Notice the difference between the two photos of that wild flowering cherry tree, above?
Go ahead, take a closer look.
Visually, they look a lot alike.
But the difference in file sizes is significant. And that difference can quickly add up if your site uses images. Do I have to remind you that pictures have a tendency to multiply?
That’s why you should be adding WebP to your web workflow.
What is WebP?
WebP technology has actually been around for a while. Google introduced this image format, and open-sourced it, back in 2010 to enable webmasters and web developers to create smaller, richer images that make the web faster.
By using the WebP image format, you can reduce the size of the images on your site by 20 percent or more, without losing significant resolution or detail. Smaller image file sizes means a faster-loading site, which users (and content editors) love. Another benefit is the boost to your budget, as using smaller images often allows you to reduce your bandwidth charges.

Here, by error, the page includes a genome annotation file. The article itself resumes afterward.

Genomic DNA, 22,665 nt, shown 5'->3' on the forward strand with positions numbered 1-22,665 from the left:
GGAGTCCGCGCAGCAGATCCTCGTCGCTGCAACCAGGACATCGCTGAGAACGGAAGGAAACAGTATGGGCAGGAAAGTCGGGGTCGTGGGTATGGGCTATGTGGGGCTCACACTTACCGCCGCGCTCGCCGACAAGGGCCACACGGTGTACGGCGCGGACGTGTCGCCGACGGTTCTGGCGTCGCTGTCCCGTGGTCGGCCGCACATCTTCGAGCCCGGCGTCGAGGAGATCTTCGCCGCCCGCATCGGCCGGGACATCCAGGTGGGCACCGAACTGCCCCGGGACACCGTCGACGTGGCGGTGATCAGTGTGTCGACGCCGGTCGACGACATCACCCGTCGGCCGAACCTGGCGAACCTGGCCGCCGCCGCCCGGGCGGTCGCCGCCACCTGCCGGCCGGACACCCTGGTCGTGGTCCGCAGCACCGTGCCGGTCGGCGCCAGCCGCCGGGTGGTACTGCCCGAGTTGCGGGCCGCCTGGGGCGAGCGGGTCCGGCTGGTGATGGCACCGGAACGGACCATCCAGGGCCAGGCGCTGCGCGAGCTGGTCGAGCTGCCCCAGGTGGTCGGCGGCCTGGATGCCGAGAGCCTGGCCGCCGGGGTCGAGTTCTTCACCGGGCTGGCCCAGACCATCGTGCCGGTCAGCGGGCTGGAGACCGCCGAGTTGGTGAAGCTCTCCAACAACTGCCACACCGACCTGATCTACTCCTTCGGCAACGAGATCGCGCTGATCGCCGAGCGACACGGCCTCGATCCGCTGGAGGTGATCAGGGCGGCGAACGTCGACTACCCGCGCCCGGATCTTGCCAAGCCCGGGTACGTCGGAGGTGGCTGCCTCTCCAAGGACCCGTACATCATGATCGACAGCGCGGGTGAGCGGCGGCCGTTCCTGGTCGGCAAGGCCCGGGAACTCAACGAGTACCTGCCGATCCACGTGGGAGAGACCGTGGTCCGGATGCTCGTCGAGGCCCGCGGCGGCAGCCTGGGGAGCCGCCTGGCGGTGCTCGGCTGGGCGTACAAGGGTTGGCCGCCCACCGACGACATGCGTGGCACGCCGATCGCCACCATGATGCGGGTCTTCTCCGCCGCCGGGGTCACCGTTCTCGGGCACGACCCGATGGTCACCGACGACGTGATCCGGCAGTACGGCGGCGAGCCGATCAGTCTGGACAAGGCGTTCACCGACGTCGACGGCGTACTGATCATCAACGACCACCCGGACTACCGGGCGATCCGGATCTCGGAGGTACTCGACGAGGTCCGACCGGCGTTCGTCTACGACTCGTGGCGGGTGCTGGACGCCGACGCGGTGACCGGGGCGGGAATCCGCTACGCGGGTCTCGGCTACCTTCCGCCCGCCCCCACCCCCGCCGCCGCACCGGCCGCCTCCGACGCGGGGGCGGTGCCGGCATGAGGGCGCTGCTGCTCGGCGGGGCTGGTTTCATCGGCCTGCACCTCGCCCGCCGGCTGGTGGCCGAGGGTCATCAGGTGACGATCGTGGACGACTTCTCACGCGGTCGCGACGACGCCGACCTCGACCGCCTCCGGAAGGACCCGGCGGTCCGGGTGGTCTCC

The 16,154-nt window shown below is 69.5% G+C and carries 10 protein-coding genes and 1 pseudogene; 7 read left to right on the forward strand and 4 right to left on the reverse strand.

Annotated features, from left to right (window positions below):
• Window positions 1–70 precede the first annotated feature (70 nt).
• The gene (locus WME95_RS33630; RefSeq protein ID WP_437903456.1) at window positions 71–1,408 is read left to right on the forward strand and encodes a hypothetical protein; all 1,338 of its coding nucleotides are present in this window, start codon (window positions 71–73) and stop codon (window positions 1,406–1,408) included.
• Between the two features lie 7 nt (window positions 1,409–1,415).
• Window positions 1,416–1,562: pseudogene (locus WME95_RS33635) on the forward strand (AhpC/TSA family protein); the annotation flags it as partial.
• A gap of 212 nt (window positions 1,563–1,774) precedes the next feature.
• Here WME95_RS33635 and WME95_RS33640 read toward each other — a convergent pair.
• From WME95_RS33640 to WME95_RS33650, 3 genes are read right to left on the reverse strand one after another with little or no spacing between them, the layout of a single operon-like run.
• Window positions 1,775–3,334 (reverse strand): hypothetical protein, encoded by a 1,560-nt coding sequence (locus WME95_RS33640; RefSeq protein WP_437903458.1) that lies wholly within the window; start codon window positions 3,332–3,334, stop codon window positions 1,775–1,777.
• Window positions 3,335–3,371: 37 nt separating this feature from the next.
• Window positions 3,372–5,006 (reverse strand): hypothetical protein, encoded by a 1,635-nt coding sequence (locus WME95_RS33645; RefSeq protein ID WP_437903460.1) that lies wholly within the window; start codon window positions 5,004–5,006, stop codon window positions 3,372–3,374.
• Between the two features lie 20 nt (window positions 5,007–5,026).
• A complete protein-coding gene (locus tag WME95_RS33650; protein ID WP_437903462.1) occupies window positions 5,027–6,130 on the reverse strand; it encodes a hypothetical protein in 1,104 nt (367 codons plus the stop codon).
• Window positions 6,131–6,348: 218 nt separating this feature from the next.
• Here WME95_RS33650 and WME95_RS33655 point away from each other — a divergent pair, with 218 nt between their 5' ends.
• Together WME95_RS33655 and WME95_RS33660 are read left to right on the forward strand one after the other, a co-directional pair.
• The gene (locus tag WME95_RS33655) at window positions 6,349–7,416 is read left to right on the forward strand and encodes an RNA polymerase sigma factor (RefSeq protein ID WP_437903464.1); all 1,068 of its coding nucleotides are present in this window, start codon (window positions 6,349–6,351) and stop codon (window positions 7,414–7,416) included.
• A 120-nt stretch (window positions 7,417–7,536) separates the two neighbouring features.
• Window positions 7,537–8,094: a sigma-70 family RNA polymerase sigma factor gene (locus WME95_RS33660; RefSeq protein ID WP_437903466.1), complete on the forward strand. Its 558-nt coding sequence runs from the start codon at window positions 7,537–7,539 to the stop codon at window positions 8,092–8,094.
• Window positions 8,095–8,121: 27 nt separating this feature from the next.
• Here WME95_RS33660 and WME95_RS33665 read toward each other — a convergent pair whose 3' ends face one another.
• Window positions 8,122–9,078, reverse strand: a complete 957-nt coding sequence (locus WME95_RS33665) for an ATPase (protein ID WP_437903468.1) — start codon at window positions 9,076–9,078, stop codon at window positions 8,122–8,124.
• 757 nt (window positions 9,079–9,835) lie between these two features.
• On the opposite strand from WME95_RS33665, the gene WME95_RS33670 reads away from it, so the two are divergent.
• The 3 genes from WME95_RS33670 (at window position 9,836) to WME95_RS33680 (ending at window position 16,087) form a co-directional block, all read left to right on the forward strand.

A speedy site also gets SEO points from search engines like Google and Bing, improving your site’s ranking and helping your content be more easily discoverable by audiences. As more and more content is being created and uploaded to the web every second, compression tools like WebP are starting to become more mainstream and catch on with the popular browsers. Today, Chrome and Firefox offer full support. Other browsers appear to be moving in that direction. Here’s an up-to-date resource that tracks how the WebP the browser adoption process is going.
For a more in-depth overview of how the WebPproject got started and it’s current capabilities, check out this resource.